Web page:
Scientists warn of worldwide insect decline

Polygrapha suprema (Schaus, 1920), a rare and endangered butterfly exclusive to the high mountains of Atlantic Forest (Brazil). Threatened by habitat loss. Photo by Augusto Rosa.

Urgent action is needed to stave off worldwide insect extinction say scientists in twin papers published in the journal Biological Conservation.

Prionotropis rhodanica Uvarov, 1923, the Crau Plain Grasshopper, critically endangered and exclusive to southern France. Threatened by habitat loss including road construction. Photo by Axel Hochkirch.

The papers, by a team of international scientists warn of accelerating extinctions in many parts of the world and suggest ways to recognise and avert its consequences.

“Engaging civil society and policy makers is essential for the future and mutual wellbeing both of people and insects,’’ says Emeritus Professor Nigel Stork from the School of Environment and Science.

“In addition to mitigating climate change, an important aspect of the solution involves setting aside high-quality and manageable portions of land for conservation and transforming global agricultural practices to promote species co-existence.”

“It is surprising how little we know about biodiversity at a global level, when only about 10 to 20 per cent of insect and other invertebrate species have been described and named,” says Pedro Cardoso, from the Finnish Museum of Natural History, University of Helsinki, Finland.

“And of those with a name, we know little more than a brief morphological description, maybe a part of the genetic code and a single site where it was seen some time ago,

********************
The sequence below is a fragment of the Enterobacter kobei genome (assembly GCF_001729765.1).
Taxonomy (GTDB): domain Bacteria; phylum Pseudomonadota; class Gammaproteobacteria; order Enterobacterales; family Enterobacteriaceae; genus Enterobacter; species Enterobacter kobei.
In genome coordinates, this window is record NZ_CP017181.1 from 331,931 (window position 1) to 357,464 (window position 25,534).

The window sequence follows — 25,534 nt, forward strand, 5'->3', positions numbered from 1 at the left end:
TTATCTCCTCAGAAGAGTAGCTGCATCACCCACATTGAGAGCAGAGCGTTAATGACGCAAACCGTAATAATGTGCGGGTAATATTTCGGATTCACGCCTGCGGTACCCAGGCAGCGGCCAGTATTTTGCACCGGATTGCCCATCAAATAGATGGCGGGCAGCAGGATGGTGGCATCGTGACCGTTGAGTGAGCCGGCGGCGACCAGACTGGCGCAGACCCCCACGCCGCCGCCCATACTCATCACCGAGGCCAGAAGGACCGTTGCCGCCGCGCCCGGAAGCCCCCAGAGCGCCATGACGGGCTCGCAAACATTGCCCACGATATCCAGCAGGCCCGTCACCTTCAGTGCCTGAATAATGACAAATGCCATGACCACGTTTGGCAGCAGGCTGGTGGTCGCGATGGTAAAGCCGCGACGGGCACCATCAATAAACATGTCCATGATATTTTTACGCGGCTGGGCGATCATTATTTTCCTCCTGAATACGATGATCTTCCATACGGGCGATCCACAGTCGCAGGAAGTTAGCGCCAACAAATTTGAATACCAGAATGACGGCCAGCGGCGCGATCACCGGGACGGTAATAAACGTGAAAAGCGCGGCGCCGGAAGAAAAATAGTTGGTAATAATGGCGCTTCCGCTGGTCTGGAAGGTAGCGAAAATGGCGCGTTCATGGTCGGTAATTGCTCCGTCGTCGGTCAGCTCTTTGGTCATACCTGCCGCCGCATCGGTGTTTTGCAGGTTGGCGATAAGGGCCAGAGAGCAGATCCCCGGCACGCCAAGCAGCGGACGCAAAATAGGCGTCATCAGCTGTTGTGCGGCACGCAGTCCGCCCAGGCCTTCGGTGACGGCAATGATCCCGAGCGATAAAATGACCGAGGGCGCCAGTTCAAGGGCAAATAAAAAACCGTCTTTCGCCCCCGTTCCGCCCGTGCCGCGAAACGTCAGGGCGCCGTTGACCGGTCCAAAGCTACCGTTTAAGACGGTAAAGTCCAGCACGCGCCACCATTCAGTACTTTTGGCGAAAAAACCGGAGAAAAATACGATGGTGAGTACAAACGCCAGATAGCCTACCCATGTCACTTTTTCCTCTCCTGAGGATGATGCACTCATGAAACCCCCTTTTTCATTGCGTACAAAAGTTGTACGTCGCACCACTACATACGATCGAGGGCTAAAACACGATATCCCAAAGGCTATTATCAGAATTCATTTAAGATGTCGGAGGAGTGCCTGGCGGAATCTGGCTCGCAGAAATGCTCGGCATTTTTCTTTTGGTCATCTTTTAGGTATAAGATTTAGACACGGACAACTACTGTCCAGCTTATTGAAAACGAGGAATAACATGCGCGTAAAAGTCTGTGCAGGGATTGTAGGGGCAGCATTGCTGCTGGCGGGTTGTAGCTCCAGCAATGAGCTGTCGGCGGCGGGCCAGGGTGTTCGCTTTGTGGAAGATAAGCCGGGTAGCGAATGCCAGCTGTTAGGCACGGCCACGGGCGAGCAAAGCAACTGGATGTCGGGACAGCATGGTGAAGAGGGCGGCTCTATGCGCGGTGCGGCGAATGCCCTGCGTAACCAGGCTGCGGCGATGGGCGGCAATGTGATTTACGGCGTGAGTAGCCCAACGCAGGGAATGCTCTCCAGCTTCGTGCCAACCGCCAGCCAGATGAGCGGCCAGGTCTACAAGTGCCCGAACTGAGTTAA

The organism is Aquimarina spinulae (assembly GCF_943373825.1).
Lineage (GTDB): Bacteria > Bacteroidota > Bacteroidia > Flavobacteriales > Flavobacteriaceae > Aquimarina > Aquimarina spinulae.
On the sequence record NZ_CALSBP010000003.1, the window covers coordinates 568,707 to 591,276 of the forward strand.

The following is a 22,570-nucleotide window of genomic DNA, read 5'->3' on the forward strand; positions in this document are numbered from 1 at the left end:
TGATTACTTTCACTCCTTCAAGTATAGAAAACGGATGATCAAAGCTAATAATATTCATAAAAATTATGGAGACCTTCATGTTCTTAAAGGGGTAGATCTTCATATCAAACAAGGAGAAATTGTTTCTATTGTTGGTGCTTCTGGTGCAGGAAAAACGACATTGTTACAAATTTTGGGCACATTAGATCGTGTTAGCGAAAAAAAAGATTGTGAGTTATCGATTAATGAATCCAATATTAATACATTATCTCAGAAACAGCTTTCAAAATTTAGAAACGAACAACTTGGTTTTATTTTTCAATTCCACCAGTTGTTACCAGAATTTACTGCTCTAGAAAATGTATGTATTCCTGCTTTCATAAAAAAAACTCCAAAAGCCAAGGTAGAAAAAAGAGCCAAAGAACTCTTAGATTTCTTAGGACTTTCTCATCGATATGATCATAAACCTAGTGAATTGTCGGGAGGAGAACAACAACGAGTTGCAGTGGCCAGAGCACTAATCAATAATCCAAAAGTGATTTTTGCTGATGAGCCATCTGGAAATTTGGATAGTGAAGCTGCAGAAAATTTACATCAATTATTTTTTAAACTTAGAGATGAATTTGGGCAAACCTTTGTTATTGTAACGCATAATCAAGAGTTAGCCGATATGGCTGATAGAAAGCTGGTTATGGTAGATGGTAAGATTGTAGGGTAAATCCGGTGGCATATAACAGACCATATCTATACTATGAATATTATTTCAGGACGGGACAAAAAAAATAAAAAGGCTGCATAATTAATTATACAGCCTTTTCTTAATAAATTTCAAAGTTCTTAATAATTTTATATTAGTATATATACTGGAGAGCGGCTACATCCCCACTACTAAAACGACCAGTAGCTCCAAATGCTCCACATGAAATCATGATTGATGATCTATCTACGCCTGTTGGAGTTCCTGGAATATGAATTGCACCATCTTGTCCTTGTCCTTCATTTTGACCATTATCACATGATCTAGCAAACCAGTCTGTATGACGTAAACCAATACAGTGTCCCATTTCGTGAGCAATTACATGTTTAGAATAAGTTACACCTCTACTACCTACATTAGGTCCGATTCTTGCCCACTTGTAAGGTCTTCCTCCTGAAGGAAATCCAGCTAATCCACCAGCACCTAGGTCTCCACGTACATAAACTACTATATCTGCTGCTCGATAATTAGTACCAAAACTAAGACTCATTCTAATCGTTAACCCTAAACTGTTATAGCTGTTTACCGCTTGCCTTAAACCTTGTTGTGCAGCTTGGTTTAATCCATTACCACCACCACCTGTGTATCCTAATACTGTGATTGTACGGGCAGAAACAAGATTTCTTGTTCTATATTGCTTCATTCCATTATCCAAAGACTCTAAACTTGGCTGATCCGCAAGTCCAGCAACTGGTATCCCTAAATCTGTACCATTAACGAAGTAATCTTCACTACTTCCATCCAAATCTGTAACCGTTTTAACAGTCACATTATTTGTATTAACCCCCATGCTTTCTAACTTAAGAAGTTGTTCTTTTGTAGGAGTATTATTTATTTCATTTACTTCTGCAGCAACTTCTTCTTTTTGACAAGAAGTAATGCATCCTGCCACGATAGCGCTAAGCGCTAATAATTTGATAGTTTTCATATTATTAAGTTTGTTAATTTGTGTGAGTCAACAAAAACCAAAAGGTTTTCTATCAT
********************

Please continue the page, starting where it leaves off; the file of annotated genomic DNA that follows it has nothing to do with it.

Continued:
“With species loss, we lose not only another piece of the complex puzzle that is our living world, but also biomass, essential for example to feed other animals in the living chain, unique genes and substances that might one day contribute to cure diseases, and ecosystem functions on which humanity depends,”

The researchers also suggest possible practical solutions based on existing evidence gathered from around the world, to mitigate further insect population loss and species extinctions.

“For Australia these include actions such as setting aside high-quality and manageable portions of land for conservation, transforming global agricultural practices to promote species co-existence, and mitigating climate change,’’ Professor Stork said.

Biological Conservationis a leading international journal in the discipline ofconservation science. The journal publishes articles spanning a diverse range of fields that contribute to the biological, sociological, ethical and economic dimensions ofconservation.

Scientists’ warning to humanity on insect extinctions and Solutions for humanity on how to conserve insects are published in the journal Biological Conservation.

Ideas to help insects

  1. Avoid mowing your garden frequently; let nature grow and feed insects.
  2. Plant native plants; many insects need only these to survive.
  3. Avoid pesticides; go organic, at least for your own backyard.
  4. Leave old trees, stumps and dead leaves alone; they are home to countless species.
  5. Build an insect hotel with small horizontal holes that can become their nests.
  6. Reduce your carbon footprint; this affects insects as much as other organisms.
  7. Support and volunteer in conservation organisations.
  8. Do not import or release living animals or plants into the wild that could harm native species.
  9. Be more aware of tiny creatures; always look on the small side of life.